And Yet the Books

And Yet The Books

By Czeslaw Milosz

And yet the books will be there on the shelves, separate beings,
That appeared once, still wet
As shining chestnuts under a tree in autumn,
And, touched, coddled, began to live
In spite of fires on the horizon, castles blown up,
Tribes on the march, planets in motion.
“We are, ” they said, even as their pages
Were being torn out, or a buzzing flame
Licked away their letters. So much more durable
Than we are, whose frail warmth
Cools down with memory, disperses, perishes.
I imagine the earth when I am no more:
Nothing happens, no loss, it’s still a strange pageant,
Women’s dresses, dewy lilacs, a song in the valley.
Yet the books will be there on the shelves, well born,
Derived from people, but also from radiance, heights.

I love the physicality of books. I love feeling the paper, hefting the weight, stroking the spine, caressing the leather-bound covers . . .

And apparently so did Milosz.

But what does this mean in the age of eBooks? Some one tried to convince me the other day that paper books were obsolete. I wanted to laugh.

And then I saw a 14 month old boy being “well-behaved” by watching TV on his father’s phone. How is that child going to be able to have the tactile and neurological connection needed for hard copy books?

Literature has survived changing forms before. But there is something so beautiful, so real, about books in a large, clunky form that I wonder what – if anything – this new change will mean for the way that literature is read and understood.


2 thoughts on “And Yet the Books

  1. I’m certainly with you and Milosz; I love the weight of the book even though it means having to take greater care not to damage it. Some people love how eBooks allow them to save on shelf space, but I can’t think of any thing I’d rather fill my house with (leaving, of course, a sizable corner for whiskey et al).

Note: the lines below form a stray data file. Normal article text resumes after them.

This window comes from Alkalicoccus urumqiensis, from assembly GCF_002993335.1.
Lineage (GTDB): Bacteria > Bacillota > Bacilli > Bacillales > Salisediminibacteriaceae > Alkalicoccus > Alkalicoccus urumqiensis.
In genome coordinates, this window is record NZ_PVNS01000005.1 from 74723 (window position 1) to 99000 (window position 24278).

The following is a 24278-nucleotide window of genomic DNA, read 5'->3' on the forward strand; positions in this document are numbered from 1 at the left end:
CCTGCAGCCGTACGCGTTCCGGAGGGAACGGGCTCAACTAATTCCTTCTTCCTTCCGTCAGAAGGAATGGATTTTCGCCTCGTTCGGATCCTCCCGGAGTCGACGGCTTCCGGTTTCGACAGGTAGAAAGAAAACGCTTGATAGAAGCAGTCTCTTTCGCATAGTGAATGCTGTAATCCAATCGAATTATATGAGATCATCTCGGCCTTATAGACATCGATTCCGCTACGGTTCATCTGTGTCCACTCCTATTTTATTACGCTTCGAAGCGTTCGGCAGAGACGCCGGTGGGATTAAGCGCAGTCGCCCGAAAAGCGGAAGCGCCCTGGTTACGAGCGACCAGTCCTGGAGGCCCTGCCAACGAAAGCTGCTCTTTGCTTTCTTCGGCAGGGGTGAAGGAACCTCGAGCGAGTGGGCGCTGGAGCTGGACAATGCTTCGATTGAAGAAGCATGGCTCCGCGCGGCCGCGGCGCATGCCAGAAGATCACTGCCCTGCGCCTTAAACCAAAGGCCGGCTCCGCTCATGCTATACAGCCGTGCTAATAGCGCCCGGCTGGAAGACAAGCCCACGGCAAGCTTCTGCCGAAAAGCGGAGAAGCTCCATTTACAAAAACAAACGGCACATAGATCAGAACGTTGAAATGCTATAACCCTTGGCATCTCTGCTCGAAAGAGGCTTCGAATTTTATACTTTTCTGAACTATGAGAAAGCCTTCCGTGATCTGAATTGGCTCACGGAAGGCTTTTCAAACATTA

But it seems to me that the dangers of eBooks go beyond the avoidance of paper, leather, and ink. Behold the boy: ill-equipped, as you say, for those comparatively heavy tomes and all the pages therein (which may be dog-eared, written in, or even fall out – not, thankfully, simply deleted). But more than the connection between child and book, I’m concerned about the dynamic between parent and child. This is what it means for your child to be “well-behaved”? You’ll just plunk your offspring down before the flashing lights and call it good – both his behavior and that situation overall?

    So long as literature is read, it will survive, though it be read on a phone or computer or iPad screen – not without detriment, in my estimation (particularly given the nature of electronic media and what hullabaloo there may be over licensing and legal use and payment options), but I am certainly biased.

    But if parents are not willing to engage with their children about what “good behavior” is and the self-discipline necessary for it, and instead entrust them to whatever the television or web has to offer, there will be far more to mourn than interaction with physical books. Raising one’s children instead of handing them off to the electronic world is, perhaps, weightier and requires more care (and space, and money, and such), but I can’t help but think it should follow the type of having, and reading, and loving, physical books.

  2. Well said, both of you. We seem to be on the same wavelength, comparing this with my most recent post.

    I have been fighting the good fight with regard to my nephews and niece, giving them books at every birthday and Christmas, and reading to them myself whenever they stay the night. They love it, God bless ’em, and I know my sister and brother-in-law are keen on promoting reading. However, the kids have also grown up with movies and television as a way of life, far moreso than literature. In addition to the difference of activity in reading versus watching, there are also the values communicated to consider. Children’s shows tend to be hyper and irreverent, moreso even than in the old Looney Tunes days, and even when they may be legitimately funny they still tend to leave the kids spouting “hip” catch-phrases and mocking adult authority that should be respected. It’s quite worrying.

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